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http://archive.westcorkmusic.ie/details/view/cmf/498

Composer Dmitri Shostakovich (b. 1906 - d. 1975)
Work Title Quartet No 5 in B flat major Op.92
Composition Year 1952
Work Movements 1.Allegro non troppo
2. Andante
3. Moderato - Allegretto - Andante
Artist(s) Signum Quartet (Kerstin Dill, Annette Walther [violins], Xandi van Dijk [viola], and Thomas Schmitz [cello]) [quartet]
Performance Date Tuesday 30th June 2015
Performance Venue Bantry House Library, Bantry, Co. Cork, Ireland,
Event Main Evening Concert
Duration 00:32:24
Recording Engineer Richard McCullough, RTÉ lyric fm
Instrumentation Category String Quartet
Instrumentation 2vn, va, vc
Programme Note Writer © Francis Humphrys

 

The Fifth Quartet was the last of Shostakovich’s quartets written in the Stalinist era and it had to join the queue of other works that would not be given their first public performance until after Stalin's death. It is one of the most uncompromising and disturbing of the quartets, particularly in the gritty opening Allegro. This movement is dominated by a motto theme that appears in the opening bars. It is almost immediately brushed aside by the much more forceful first subject, but it keeps on insidiously reinserting itself in the argument, even to the extent of acting as a counter-subject at one of the many climactic moments. This is very much a new sound world in the quartets, with driving rhythms allied to massive textures and a monstrous power. There is a dreamily lyrical second subject that does not get much of a chance to establish itself until just before the long transition to the second movement.

The three movements are played without a break and these transitions are engineered with great care. After the final appearance of the second subject there is a long pizzicato-led section where the first violin borrows a theme from Ustvolskaya's Clarinet Trio before climbing up to a sustained F, which is held until the Andante theme creeps in. Here the music attains an unusual peace, untainted by the sorrow of the times. Again we are led into a new muted sound world, where he seeks to recreate the mood at the end of Mahler's Das Lied von der Erde, the music of eternity. He was apparently particularly taken by the sound of the celesta at that point of Mahler's score.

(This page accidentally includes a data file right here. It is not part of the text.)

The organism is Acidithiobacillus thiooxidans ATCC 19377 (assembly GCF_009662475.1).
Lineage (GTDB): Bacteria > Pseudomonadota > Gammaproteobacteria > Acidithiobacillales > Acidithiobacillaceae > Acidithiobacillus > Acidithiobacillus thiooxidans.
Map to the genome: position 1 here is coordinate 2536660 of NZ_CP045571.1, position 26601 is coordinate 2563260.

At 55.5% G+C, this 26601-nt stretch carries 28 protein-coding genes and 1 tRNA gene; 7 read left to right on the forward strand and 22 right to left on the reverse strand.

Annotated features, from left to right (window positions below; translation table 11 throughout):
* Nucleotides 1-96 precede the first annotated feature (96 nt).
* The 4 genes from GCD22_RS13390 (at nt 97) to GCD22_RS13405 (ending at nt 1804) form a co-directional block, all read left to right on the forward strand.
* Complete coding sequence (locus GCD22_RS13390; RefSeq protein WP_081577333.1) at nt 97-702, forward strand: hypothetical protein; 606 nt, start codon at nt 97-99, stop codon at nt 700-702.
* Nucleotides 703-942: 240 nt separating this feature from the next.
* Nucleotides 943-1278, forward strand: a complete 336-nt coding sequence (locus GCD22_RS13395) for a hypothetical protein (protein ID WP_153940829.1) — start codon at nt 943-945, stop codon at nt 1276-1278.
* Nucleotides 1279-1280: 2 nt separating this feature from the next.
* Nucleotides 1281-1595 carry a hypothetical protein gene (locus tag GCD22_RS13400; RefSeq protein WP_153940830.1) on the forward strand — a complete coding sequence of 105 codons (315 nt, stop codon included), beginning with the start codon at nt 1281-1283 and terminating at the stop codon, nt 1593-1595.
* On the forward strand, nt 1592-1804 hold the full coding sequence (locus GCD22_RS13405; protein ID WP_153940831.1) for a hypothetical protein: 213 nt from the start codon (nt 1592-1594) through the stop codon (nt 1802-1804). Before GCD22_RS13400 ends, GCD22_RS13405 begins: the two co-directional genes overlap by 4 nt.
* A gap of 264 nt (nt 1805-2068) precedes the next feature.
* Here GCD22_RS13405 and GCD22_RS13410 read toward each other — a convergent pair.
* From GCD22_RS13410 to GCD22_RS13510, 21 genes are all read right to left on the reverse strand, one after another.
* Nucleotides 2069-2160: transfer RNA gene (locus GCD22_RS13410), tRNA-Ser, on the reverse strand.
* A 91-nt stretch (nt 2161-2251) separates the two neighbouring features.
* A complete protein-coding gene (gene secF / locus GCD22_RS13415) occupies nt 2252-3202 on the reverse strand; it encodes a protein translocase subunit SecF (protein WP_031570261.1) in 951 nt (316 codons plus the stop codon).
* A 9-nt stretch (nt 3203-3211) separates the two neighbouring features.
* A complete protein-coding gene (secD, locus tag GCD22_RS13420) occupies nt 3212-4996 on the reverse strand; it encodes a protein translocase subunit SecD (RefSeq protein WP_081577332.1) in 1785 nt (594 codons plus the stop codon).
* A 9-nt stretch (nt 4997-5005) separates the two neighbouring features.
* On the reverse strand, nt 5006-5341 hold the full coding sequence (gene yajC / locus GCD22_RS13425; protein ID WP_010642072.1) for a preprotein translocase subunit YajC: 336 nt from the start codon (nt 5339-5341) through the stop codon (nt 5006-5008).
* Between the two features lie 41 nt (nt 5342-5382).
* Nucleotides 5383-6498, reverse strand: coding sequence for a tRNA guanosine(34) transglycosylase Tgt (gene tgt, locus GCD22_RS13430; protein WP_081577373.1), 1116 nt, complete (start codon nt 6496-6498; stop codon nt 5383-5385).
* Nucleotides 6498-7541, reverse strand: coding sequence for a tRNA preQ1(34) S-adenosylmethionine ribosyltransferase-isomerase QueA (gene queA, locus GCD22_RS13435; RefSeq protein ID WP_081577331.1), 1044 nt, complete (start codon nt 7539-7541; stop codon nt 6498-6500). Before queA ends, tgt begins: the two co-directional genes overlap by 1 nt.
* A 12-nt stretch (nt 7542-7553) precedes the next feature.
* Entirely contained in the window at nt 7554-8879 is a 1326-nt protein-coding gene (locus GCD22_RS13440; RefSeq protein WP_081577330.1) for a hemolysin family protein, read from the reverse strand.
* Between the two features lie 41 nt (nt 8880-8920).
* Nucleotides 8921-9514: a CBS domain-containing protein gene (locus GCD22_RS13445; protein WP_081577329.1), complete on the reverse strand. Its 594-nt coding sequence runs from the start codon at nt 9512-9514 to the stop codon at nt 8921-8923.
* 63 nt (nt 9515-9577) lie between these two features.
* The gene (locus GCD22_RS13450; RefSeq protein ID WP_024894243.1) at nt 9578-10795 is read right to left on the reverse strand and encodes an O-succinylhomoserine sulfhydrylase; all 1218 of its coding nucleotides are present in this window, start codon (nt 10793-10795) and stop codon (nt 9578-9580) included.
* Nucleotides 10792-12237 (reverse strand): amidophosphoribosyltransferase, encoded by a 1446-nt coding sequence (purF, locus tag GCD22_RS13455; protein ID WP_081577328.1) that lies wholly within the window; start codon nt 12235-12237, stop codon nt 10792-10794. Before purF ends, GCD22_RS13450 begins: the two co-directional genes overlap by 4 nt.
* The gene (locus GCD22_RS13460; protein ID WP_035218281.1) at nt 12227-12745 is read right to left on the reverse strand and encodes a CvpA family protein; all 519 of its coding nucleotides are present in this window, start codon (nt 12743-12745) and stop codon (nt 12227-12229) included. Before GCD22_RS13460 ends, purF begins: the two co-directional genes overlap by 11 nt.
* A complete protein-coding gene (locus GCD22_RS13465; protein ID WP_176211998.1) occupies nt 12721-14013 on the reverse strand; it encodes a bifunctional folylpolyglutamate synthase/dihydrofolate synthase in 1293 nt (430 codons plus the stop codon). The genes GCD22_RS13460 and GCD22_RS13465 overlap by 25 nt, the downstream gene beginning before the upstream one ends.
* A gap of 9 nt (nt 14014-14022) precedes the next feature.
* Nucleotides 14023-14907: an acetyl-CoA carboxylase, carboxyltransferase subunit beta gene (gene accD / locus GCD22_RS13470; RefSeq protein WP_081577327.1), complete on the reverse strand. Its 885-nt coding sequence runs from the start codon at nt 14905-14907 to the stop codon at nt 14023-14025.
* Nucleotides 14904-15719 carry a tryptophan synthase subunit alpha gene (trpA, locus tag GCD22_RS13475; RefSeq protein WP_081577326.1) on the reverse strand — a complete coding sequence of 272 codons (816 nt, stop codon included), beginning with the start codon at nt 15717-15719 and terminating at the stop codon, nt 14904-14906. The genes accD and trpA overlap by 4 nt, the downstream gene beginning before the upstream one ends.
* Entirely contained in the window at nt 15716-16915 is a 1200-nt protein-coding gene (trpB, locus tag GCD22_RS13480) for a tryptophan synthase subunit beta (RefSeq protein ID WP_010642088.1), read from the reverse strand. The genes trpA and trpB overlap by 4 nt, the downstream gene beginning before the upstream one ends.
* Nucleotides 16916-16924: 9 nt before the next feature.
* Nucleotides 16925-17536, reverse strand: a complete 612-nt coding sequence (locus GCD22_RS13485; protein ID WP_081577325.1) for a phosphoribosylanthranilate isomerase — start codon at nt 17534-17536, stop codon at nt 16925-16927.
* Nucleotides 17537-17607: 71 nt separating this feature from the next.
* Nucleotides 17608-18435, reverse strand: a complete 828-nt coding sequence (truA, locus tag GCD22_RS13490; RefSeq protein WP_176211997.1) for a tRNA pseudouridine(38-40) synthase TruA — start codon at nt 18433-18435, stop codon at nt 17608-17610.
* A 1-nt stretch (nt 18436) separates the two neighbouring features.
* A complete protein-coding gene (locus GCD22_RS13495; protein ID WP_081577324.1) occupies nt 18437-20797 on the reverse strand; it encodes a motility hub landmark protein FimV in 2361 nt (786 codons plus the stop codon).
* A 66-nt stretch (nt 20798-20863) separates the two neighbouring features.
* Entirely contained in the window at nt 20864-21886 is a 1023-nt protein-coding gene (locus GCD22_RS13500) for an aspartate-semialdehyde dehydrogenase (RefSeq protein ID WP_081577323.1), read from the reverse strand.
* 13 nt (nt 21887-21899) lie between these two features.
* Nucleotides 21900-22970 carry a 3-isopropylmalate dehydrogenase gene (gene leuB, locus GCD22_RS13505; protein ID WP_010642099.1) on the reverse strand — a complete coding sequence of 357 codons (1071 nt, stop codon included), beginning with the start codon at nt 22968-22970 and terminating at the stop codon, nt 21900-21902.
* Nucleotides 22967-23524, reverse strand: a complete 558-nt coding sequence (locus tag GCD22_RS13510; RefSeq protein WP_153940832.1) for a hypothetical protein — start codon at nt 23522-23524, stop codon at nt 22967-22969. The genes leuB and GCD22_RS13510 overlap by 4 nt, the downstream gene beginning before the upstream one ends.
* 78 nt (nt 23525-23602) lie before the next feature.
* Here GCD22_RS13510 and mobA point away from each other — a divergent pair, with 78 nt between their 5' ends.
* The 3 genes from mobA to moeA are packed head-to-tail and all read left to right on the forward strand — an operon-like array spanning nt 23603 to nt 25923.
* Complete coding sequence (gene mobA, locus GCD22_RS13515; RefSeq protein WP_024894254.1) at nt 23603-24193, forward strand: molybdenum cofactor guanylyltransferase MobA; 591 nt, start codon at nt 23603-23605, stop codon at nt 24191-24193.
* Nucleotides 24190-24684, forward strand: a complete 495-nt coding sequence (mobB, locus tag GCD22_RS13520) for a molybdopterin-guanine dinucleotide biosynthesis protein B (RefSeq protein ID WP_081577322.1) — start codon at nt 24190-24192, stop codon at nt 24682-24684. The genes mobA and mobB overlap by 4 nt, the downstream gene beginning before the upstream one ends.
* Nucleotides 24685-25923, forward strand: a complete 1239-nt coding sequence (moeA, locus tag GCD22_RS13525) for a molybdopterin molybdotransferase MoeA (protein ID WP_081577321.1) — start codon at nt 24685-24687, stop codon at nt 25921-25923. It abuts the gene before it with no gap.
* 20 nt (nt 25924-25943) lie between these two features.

For the lead-in to the amazing Finale, the music gradually slows to near stillness and then a sustained chord creates the actual transition. The introductory Moderato, with a wistful melody from the second violin, retains the peacefulness of the previous movement, before the dancing Allegro finally breaks in, slowly growing in intensity. This movement is on the same scale as the first movement, but with a less dense textural argument. Themes from both the earlier movements are allowed to intrude breaking up the momentum and it is the gentle introduction to the Finale that has the last word, guiding the music to peacefulness in an extended and consolatory coda.